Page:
Raphael, Dennis (2011). Poverty in Canada: Implications for Health and Quality of Life. Toronto: Canadian Scholars Press.
Raphael, Dennis (2007). Poverty and Policy in Canada: Implications for Health and Quality of Life. Toronto: Canadian Scholars Press.
Rigney, D. (2010). The Matthew Effect: How advantage begets further advantage. Columbia University Press.
Saul, J.R. (1995). The Unconscious Civilization. The House of Anansi Press.
Schram, Sanford (2002). Praxis for the Poor: Piven and Cloward and the Future of Social Science in Social Welfare. NYU Press.
Sullivan, Teresa, Elizabeth Warren, and Jay Westbrook. (2000). The Fragile Middle Class: Americans in Debt. Yale University Press.
Taylor-Gooby, Peter (1991). Social Change, Social Welfare and Social Science. University of Toronto Press.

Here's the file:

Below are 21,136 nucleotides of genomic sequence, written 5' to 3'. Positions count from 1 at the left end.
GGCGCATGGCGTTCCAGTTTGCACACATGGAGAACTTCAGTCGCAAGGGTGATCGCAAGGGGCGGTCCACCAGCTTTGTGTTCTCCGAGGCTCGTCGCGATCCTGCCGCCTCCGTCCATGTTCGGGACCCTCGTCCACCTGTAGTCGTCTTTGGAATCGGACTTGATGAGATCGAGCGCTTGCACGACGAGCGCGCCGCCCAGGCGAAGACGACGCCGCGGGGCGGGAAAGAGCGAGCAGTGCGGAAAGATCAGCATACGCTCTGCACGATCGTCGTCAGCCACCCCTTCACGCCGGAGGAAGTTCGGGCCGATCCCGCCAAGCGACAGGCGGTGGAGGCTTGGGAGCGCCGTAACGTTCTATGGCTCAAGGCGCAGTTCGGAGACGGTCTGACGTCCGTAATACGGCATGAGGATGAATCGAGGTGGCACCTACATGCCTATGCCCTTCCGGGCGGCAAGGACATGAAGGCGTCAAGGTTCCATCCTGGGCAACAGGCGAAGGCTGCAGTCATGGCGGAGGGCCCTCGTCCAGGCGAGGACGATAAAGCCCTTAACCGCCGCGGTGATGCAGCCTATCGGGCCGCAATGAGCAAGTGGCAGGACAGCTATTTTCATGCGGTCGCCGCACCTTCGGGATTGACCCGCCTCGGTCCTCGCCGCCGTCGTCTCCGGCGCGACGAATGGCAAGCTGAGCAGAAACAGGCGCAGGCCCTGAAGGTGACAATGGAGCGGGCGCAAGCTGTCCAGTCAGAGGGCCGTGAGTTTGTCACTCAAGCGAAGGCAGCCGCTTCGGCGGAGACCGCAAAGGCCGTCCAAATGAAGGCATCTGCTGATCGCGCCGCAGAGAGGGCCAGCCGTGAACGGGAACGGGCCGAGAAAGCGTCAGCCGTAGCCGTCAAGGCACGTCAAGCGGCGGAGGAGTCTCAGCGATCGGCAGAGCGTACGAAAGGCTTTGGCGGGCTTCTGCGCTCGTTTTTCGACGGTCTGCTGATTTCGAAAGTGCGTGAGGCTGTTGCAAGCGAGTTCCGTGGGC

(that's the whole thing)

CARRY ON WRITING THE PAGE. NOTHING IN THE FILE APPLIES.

Wacquant, L. (2008). Urban Outcasts: A Comparative Sociology of Advanced Marginality. Polity Press.
Wainryb, C., Smetana, J.G. and E. Turiel. (2008). Social Development, Social Inequalities and Social Justice. Lawrence Erlbaum Associates Inc. Publishers.
Wallerstein, I. (1975). The Capitalist World-Economy (Studies in Modern Capitalism). Cambridge University Press.
Wallerstein, I. (2001). Unthinking Social Science: The Limits of Nineteenth-Century Paradigms. Temple University Press.
Watkins-Hayes, C. (2009). The New Welfare Bureaucrats: Entaglements of Race, Class and Policy Reform. University of Chicago Press.
Wilkinson, R. (2005). The Impact of Inequality: How to make sick societies healthier. The New Press.
Wilson, William Julius. (1987). The Truly Disadvantaged: The Inner City, The Underclass, and Public Policy. Chicago: The University of Chicago Press.
Wilson, William Julius. (1997). When Work Disappears: The World of the New Urban Poor. New York: Vintage Press.